It wasn't quite the big news we were all hoping for...
Microsoft and Nokia held a joint conference yesterday to co-develop exciting smartphones, unveil Nokia's first netbook, announce a version of Microsoft Office for Symbian.
Described in the fanciful terms as "a groundbreaking, enterprise-grade solution for mobile productivity", what we will actually see are Nokia E Series handsets ship with Microsoft Office Communicator Mobile and add the ability to view, edit, create and share Word, PowerPoint, Excel and OneNote documents. There will also be mobile access to intranet and extranet portals built on Microsoft SharePoint server.
This is nice and all, but it's hardly groundbreaking. The likes of Documents to Go, OfficeSuite 5, Quickoffice, Zoho, Google Docs and more provide a large proportion of this functionality now and for free. By contrast, Microsoft's official Nokia support won't come until some point in 2010.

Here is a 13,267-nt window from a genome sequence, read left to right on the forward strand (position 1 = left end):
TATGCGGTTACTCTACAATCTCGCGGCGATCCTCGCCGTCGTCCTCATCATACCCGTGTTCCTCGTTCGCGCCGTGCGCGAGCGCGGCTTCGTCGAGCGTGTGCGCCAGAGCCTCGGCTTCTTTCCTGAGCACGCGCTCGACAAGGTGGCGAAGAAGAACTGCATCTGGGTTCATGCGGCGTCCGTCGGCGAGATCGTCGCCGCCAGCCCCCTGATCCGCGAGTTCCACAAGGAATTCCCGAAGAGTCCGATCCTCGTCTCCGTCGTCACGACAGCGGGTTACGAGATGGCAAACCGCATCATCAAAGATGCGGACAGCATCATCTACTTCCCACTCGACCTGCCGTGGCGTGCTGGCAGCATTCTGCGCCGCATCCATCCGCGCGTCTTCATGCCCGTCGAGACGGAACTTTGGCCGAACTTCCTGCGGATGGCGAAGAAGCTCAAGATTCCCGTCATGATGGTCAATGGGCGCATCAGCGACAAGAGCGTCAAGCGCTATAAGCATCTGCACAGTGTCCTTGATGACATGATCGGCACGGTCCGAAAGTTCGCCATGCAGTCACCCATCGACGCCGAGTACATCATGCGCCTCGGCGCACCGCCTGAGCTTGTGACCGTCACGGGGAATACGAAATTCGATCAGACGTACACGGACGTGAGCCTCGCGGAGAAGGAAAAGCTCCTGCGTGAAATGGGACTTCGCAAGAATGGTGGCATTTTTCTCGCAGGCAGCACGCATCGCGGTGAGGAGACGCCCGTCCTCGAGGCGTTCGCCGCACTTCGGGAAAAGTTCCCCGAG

Yes, it seems a strange move to us as well since the deal gives users less incentive to buy a Windows Mobile smartphone (if any more were needed?), but it does at least tie together the largest handset maker in the world with the most ubiquitous productivity software in the world. Everyone move along. Nothing more to see...
In related and mildly amusing news A temporary injunction has been placed on Microsoft selling Word in the US after a patent dispute broke out over the way it handles XML files. Canadian software company i4i (appropriate) won the injunction, but Microsoft will appeal the decision and keep on selling Word for now.
Interestingly, i4i recently got $200m out of Microsoft for patent infringements in May so expect the Redmond giant to be a little concerned. Win, lose or draw however don't expect Word to disappear from shop shelves for even a minute.